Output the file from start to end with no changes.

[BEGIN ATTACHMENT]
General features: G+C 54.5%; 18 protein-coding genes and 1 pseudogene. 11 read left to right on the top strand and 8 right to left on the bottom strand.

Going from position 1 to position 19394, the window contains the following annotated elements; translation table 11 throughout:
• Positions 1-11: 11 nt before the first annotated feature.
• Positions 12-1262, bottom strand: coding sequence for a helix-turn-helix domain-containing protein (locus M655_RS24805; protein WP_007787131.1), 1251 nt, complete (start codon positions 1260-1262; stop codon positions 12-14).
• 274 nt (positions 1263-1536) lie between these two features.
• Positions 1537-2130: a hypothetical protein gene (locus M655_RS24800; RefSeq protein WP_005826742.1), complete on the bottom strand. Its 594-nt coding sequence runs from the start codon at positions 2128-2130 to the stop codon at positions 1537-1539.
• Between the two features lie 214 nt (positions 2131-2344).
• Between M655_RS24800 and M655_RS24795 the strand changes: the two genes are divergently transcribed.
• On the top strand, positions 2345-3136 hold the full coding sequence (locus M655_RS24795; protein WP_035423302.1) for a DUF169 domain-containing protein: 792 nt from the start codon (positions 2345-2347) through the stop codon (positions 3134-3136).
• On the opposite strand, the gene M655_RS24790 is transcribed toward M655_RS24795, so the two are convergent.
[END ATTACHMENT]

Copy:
General features: G+C 54.5%; 18 protein-coding genes and 1 pseudogene. 11 read left to right on the top strand and 8 right to left on the bottom strand.

Going from position 1 to position 19394, the window contains the following annotated elements; translation table 11 throughout:
• Positions 1-11: 11 nt before the first annotated feature.
• Positions 12-1262, bottom strand: coding sequence for a helix-turn-helix domain-containing protein (locus M655_RS24805; protein WP_007787131.1), 1251 nt, complete (start codon positions 1260-1262; stop codon positions 12-14).
• 274 nt (positions 1263-1536) lie between these two features.
• Positions 1537-2130: a hypothetical protein gene (locus M655_RS24800; RefSeq protein WP_005826742.1), complete on the bottom strand. Its 594-nt coding sequence runs from the start codon at positions 2128-2130 to the stop codon at positions 1537-1539.
• Between the two features lie 214 nt (positions 2131-2344).
• Between M655_RS24800 and M655_RS24795 the strand changes: the two genes are divergently transcribed.
• On the top strand, positions 2345-3136 hold the full coding sequence (locus M655_RS24795; protein WP_035423302.1) for a DUF169 domain-containing protein: 792 nt from the start codon (positions 2345-2347) through the stop codon (positions 3134-3136).
• On the opposite strand, the gene M655_RS24790 is transcribed toward M655_RS24795, so the two are convergent.